Measurement of human tissue protein synthesis: An optimal approach

M. J. Rennie, K. Smith, P. W. Watt

Research output: Contribution to journalArticlepeer-review

Abstract

This paper reviews the evidence for and against the adoption of methods for the measurement of human tissue protein synthesis based upon the incorporation of stable isotopically labeled amino acids administered either as a continuous infusion or as a flooding dose. The practical advantages of the flooding dose method are the relative ease of application of the tracer and the ability to make a repeat measurement within ≃ 2 h. For the method depending upon continuous infusion of labeled amino acid, the advantages include the use of labeled amino acids at true tracer doses (i.e., with no disturbance of metabolism) and the ability to make simultaneous measurements of whole body turnover and limb or organ turnover (given appropriate sampling techniques). The crucial question concerning the accuracy of the two methods (e.g., the 2-fold difference in the rate of skeletal muscle protein synthesis) remains unresolved, but in our opinion more evidence exists in favor of the values obtained from the continuous infusion method. Furthermore, as techniques for measurement of stable isotopically labeled amino acids improve, the length of time necessary for tracer infusion will fall, and the practical advantages of the flooding dose protocol will lessen in comparison.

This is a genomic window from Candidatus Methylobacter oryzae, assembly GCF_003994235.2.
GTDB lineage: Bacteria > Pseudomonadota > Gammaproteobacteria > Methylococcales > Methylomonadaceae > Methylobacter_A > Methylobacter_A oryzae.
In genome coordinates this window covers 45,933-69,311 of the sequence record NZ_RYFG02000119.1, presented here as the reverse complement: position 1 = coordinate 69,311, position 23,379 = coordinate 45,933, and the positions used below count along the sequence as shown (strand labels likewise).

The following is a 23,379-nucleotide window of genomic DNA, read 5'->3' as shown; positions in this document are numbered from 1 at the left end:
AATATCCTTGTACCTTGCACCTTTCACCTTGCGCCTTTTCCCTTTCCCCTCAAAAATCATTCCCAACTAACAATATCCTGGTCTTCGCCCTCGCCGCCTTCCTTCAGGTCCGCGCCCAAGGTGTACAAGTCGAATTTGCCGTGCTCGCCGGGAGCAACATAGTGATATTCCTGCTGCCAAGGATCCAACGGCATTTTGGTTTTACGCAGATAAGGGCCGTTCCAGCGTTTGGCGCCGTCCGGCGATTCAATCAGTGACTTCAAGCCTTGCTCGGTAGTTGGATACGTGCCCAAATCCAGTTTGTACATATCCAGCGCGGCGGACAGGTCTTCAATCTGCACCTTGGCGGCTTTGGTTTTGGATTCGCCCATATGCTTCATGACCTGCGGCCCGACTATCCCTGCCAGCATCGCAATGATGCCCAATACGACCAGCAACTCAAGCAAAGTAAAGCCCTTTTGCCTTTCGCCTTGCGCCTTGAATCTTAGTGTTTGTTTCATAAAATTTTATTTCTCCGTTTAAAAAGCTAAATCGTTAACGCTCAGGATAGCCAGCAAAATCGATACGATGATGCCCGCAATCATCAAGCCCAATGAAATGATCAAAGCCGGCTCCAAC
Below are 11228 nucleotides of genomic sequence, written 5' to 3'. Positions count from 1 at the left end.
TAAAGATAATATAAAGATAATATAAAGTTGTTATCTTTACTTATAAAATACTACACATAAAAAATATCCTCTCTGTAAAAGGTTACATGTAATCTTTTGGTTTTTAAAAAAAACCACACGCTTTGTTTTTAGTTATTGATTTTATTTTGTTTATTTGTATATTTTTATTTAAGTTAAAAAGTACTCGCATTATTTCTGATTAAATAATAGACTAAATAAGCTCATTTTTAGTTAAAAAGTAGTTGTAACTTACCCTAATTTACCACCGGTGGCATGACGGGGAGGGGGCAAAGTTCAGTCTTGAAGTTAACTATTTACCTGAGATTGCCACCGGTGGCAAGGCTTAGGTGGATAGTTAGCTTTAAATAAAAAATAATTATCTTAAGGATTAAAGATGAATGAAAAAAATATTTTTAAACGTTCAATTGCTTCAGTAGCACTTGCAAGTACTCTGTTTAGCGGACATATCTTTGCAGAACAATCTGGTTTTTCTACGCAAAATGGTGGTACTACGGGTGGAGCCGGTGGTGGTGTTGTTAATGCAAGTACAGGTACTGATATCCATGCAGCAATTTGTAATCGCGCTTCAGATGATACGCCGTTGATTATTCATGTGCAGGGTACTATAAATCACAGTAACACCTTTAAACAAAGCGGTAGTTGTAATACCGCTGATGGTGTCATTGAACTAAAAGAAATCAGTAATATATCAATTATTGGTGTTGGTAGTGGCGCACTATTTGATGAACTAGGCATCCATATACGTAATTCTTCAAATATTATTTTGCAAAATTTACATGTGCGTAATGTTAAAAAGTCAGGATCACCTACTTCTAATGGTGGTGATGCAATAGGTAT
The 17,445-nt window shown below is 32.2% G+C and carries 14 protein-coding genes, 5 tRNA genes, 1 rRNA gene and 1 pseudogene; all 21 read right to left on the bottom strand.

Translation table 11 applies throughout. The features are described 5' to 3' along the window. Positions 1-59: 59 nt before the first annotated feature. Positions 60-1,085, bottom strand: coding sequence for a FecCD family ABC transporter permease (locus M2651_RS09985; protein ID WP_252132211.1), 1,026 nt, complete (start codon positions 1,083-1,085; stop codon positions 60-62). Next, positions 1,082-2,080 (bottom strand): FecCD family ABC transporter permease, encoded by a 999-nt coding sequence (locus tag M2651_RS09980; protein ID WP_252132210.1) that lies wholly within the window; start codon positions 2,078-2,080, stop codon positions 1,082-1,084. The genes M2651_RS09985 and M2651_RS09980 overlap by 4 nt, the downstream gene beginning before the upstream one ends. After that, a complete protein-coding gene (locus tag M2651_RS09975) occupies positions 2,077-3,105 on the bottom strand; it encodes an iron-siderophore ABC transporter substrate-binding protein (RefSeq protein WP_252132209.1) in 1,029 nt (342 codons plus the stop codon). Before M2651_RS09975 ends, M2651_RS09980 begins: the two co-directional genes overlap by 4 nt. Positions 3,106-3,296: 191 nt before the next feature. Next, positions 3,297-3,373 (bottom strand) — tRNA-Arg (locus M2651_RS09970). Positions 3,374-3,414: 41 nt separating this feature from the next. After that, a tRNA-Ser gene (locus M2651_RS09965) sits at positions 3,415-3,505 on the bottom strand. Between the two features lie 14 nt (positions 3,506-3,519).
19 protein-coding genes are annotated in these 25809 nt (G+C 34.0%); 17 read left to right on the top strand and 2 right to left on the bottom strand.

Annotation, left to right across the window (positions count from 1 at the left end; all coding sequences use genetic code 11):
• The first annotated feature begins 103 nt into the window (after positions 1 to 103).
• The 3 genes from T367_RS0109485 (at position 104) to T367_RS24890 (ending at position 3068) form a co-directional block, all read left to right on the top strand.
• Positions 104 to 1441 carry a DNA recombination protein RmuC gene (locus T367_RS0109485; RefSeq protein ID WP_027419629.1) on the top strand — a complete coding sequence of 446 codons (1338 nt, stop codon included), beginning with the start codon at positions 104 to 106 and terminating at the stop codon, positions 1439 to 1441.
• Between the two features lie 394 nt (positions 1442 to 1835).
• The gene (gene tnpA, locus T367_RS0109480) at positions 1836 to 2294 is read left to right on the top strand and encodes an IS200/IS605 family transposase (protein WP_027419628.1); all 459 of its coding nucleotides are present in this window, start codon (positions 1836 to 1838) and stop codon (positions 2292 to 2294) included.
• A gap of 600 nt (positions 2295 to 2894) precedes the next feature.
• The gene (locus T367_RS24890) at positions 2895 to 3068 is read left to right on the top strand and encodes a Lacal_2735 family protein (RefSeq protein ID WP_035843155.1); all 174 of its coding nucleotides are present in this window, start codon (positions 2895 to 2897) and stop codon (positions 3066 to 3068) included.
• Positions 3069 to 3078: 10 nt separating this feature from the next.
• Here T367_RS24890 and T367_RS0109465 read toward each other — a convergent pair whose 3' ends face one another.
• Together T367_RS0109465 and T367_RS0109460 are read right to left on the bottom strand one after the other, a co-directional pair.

Original languageEnglish
JournalAmerican Journal of Physiology - Endocrinology and Metabolism
Volume266
Issue number3 29-3
Publication statusPublished - 1 Jan 1994

Keywords

  • amino acids
  • stable isotopes
  • tracers

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